The first theme of this year’s Museum Week is “Once Upon a Time.” This theme encourages museums around the world to celebrate their beginnings. We will take this opportunity to tell you the story of how the Vietnamese Women’s Museum was conceived.
The idea of establishing a museum representing Vietnamese women came about in the 1980s. Interest in building the museum came mainly from women across the country who believed a cultural institution like this would be a great way to preserve and promote the beauty, traditional values, and contributions of Vietnamese women in the development of the country. At that time, one woman dedicated her life and career to turn the wishes of Vietnamese women into reality. Her name was Madam Nguyen Thi Dinh, and she embarked on the journey of building the Museum from scratch.
More than anyone else, Madam Dinh understood the difficulties of building a museum at a time when the whole country lacked resources. However, as a woman who lived through two-thirds of a century as a veteran in the two resistance wars, she very much appreciated the sacrifices Vietnamese people, especially women, made for the country. That motivated her to find a solution to fulfill her promise of building a museum for them.
As Vice Chairwoman of the State Council and President of Vietnam Women’s Union, she encouraged women’s unions at all levels to contribute documents, artifacts, materials and funding during construction of the Museum. She called on every woman who was a member to make a donation as little as the price of one duck egg at that time. In response to Madam Dinh’s appeal, women across Vietnam joined hands in donating grain, vegetables, and eggs, or one day’s salary or salary bonus to build the Museum. Madam Dinh herself was also active in contributing to the campaign. Whenever she went on business in Vietnam or abroad she collected documents and artifacts for the exhibitions at the Museum.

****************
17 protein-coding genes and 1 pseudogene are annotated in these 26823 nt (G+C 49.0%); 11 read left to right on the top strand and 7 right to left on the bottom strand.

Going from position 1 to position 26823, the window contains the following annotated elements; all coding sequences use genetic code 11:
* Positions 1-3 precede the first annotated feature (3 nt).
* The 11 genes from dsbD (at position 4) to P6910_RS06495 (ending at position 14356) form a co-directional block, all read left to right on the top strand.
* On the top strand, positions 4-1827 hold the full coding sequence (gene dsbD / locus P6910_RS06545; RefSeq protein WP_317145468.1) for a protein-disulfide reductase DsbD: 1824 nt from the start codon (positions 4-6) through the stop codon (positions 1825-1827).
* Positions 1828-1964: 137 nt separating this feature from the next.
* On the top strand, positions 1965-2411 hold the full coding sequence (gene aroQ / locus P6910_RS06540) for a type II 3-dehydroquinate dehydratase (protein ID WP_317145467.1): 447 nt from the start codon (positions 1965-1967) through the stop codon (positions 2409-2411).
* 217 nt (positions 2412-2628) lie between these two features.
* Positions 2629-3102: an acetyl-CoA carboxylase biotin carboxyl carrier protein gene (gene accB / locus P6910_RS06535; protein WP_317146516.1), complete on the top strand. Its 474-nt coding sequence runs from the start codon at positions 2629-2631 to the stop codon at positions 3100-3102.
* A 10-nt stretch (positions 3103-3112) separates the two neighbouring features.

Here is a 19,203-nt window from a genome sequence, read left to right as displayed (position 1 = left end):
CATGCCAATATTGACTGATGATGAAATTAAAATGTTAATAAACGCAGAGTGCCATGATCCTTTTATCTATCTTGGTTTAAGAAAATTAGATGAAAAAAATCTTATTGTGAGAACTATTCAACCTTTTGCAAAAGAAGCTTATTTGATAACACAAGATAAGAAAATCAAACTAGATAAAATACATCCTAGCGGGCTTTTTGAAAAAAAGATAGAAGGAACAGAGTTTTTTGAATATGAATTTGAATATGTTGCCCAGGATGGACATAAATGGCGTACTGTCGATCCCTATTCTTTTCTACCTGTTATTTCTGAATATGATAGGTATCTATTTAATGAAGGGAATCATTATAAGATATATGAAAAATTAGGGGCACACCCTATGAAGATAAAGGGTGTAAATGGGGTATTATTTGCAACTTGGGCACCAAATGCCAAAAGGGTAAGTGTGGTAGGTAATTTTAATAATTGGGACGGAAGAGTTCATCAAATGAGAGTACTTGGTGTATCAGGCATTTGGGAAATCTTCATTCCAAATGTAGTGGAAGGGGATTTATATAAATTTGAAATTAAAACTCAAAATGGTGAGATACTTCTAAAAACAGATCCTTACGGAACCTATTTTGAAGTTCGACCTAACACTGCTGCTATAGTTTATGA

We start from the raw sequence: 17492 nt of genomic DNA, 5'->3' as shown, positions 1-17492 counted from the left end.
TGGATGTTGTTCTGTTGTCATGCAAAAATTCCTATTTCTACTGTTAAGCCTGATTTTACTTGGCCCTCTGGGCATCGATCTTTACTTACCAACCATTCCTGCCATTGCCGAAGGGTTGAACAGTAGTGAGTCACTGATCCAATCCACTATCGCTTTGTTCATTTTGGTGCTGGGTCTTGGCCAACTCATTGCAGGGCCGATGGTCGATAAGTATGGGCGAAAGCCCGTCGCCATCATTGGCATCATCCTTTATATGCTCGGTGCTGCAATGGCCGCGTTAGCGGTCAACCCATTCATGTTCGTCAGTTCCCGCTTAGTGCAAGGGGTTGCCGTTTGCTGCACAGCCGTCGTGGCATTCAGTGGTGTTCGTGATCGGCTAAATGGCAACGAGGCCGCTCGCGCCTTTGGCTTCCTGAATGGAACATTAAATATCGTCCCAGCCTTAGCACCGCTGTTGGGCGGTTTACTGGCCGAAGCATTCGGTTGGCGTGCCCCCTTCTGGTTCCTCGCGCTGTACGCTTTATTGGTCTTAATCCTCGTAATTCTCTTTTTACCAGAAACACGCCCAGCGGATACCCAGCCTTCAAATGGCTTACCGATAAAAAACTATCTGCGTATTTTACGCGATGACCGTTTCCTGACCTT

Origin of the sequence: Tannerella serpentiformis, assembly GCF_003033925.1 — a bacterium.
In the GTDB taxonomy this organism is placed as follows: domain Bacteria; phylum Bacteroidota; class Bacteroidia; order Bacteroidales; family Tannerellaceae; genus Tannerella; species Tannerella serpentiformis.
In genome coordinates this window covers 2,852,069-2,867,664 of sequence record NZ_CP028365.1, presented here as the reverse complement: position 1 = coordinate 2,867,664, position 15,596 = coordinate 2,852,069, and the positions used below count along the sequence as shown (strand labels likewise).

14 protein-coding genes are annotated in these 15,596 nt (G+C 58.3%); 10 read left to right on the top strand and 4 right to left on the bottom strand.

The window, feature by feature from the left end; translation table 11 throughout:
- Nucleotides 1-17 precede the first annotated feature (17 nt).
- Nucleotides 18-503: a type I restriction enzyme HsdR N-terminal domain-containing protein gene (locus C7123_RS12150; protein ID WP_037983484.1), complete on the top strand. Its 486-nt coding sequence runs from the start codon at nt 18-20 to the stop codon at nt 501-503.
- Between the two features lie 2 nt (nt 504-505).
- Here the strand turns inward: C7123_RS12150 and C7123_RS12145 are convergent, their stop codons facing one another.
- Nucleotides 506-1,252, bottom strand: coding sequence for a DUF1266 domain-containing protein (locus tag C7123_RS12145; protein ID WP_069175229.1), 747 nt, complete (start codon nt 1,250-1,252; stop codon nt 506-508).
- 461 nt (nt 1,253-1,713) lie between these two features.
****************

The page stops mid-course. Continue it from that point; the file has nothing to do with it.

From this modest beginning, Vietnamese women collectively contributed 3,000 documents, artifacts, and equipment as well as the remarkable amount of 2 billion Vietnamese Dong. These women from several decades ago helped build a museum from the ground up to represent all Vietnamese women. Today it still stands tall as a symbol of the solidarity among Vietnamese women through its collection of artifacts and stories about Vietnamese women’s traditional values and contributions to the country from the past to the present.
Over the past 30 years, the Vietnam Women’s Museum has always been a trusted place for those who want to learn about the history and culture of Vietnamese women. It also serves as a place where Vietnamese women’s legacies are well preserved and promoted. The “Once Upon a Time” idea must have also been on the mind of Vietnamese women who lived through the 80s. The message will help remind the Museum staff to constantly strive to preserve and promote the cultural heritage of Vietnamese women, fulfilling the wishes of the first female General of Vietnam, Madam Nguyen Thi Dinh.